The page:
Please use this identifier to cite or link to this item: http://hdl.handle.net/2440/120543
Type: Theses
Title: Analysis and design on hybrid dynamical systems: stability, control and filtering
Author: Shi, Peng
Issue Date: 2015
School/Discipline: School of Electrical and Electronic Engineering
Abstract: In order to control the behavior of a system, it is necessary to capture the salient system features in a mathematical model. Dynamic systems are intrinsically difficult due to their system complexities, the challenge of measuring various parameters and also the uncertain and/or time-varying parameters. The development of systematic methods for efficient and reliable design of such complex control systems is a key issue in control technology and industrial information. It is currently of high interest to control engineers, computer scientists and mathematicians in research institutions as well as in many industrial sectors. In practice, a large class of physical systems has variable structures subject to random changes. These may result from abrupt phenomena such as component and interconnection failures, parameters shifting, tracking, and the time required to measure some of the variables at different stages. Systems with this character may be modeled as hybrid ones, that is, to the continuous state variable, a discrete random variable called the mode, or regime, is appended. The mode describes the random jumps of the system parameters and the occurrence of discontinuities. Such a system model is useful particularly since it allows the decision maker to cope adequately with the discrete events that disrupt and/ or change the normal operation of a system significantly, by using the knowledge of their occurrence and the statistical information on the rate at which these events take place. This thesis is based on my research into hybrid dynamical systems. Most of this research has been conducted through theoretic studies with experiments (either numerical or practical examples) to verify the obtained results, which has great potential for practical applications. Therefore it is wholly consistent with the mission of the university from which I seek this degree award.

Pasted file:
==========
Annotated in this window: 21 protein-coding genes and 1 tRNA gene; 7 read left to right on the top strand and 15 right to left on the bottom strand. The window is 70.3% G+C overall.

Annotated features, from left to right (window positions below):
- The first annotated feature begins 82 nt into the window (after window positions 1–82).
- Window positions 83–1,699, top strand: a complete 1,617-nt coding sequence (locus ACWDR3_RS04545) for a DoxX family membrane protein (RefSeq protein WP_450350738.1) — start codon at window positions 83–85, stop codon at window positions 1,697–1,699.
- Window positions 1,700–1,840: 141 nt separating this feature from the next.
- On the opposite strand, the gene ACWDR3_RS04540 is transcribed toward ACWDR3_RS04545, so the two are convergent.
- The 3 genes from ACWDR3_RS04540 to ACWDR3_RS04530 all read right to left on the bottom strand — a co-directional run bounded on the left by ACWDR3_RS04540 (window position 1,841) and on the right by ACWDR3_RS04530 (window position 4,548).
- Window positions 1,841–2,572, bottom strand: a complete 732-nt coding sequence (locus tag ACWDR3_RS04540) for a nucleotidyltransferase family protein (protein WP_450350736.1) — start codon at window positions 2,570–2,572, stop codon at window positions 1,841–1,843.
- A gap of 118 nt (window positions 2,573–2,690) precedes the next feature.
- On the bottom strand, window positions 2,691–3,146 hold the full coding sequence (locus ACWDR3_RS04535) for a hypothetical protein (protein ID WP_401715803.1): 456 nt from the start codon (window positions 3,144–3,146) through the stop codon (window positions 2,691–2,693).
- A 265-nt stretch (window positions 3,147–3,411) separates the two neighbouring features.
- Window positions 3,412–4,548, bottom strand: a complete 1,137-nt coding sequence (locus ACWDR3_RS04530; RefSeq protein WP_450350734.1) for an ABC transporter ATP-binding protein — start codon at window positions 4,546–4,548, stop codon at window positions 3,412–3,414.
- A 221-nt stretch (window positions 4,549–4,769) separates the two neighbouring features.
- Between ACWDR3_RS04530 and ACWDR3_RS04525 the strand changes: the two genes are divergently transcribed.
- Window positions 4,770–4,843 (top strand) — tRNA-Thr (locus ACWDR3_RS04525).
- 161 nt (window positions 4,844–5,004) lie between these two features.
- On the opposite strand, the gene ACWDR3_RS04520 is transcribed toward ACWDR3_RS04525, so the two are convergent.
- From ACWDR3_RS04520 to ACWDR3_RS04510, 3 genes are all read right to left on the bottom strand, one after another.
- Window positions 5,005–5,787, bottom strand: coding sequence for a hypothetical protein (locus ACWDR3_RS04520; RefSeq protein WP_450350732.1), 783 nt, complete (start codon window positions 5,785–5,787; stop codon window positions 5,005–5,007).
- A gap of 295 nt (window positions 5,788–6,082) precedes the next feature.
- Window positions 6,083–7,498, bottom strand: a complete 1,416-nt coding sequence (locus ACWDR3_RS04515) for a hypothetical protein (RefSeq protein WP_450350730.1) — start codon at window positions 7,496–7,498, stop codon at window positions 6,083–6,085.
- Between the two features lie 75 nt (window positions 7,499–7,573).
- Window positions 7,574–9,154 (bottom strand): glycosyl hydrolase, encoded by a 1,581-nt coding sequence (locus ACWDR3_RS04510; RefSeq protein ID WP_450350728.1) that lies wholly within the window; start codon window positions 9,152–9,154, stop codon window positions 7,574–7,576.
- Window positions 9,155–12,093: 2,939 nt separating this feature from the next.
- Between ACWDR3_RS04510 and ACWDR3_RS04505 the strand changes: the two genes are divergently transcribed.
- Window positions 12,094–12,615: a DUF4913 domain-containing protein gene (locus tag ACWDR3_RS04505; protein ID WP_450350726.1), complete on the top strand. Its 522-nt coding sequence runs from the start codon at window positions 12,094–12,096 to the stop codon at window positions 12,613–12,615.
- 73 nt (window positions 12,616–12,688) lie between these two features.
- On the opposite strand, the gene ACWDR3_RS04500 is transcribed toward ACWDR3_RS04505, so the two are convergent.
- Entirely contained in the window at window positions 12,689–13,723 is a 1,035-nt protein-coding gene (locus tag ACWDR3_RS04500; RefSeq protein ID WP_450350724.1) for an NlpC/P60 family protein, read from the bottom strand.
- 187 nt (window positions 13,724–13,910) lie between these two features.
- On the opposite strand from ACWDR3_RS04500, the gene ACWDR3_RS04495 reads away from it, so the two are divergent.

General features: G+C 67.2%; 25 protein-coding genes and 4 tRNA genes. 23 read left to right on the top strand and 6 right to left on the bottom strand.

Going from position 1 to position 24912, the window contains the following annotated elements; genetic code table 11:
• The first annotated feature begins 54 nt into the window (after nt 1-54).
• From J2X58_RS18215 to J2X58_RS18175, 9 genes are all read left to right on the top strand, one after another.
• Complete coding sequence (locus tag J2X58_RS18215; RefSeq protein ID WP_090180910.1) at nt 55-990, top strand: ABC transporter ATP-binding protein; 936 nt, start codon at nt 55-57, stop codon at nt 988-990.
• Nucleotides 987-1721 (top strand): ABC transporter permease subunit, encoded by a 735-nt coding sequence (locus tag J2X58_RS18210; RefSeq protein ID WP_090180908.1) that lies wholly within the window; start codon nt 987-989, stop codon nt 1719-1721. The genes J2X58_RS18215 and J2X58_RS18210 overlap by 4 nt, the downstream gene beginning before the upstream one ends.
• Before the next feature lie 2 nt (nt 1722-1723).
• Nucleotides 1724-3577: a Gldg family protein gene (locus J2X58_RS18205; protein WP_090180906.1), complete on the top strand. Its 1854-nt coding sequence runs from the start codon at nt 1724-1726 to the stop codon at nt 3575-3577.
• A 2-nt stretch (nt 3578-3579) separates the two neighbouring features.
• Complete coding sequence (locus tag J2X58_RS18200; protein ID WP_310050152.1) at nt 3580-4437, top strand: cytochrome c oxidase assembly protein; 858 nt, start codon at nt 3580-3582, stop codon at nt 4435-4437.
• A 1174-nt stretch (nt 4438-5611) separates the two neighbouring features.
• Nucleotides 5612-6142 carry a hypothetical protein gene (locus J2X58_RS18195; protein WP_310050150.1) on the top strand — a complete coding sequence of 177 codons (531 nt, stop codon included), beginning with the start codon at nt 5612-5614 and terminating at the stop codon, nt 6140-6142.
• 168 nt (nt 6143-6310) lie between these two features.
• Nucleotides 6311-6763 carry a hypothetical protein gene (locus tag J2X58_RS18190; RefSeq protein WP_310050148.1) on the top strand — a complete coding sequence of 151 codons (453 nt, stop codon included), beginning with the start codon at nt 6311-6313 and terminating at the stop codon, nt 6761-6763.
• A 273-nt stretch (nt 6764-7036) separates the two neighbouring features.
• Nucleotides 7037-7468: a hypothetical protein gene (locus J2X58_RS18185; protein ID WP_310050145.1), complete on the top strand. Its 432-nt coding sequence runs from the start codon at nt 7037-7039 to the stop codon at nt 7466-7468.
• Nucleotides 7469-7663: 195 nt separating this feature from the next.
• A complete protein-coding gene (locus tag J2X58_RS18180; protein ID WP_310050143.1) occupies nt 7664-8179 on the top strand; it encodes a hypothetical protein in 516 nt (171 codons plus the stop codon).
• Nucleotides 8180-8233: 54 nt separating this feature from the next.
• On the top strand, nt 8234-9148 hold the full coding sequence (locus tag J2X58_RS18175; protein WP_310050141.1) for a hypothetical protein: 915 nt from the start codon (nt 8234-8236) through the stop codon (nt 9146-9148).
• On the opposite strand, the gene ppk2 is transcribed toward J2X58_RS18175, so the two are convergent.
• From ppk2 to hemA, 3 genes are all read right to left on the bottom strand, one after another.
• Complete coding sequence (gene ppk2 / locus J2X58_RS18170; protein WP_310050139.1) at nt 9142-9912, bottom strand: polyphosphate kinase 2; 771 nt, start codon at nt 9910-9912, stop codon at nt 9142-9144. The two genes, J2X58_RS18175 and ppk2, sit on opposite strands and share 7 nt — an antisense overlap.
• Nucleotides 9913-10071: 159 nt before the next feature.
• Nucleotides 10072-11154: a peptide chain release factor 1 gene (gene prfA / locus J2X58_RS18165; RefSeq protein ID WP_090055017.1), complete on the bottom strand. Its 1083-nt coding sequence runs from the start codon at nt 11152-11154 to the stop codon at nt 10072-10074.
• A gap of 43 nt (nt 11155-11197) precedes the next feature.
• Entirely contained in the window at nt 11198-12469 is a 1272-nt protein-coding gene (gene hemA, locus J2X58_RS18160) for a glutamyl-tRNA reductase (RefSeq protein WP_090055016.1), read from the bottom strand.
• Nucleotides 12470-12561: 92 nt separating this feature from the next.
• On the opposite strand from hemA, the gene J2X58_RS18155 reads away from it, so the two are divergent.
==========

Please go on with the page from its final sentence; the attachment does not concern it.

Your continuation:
Dissertation Note: Thesis (D.E.) (Research by Publication) -- University of Adelaide, School of Electrical and Electronic Engineering, 2015.
Description: Publications currently not available full-text.
Provenance: This electronic version is made publicly available by the University of Adelaide in accordance with its open access policy for student theses. Copyright in this thesis remains with the author. This thesis may incorporate third party material which has been used by the author pursuant to Fair Dealing exceptions. If you are the owner of any included third party copyright material you wish to be removed from this electronic version, please complete the take down form located at: http://www.adelaide.edu.au/legals
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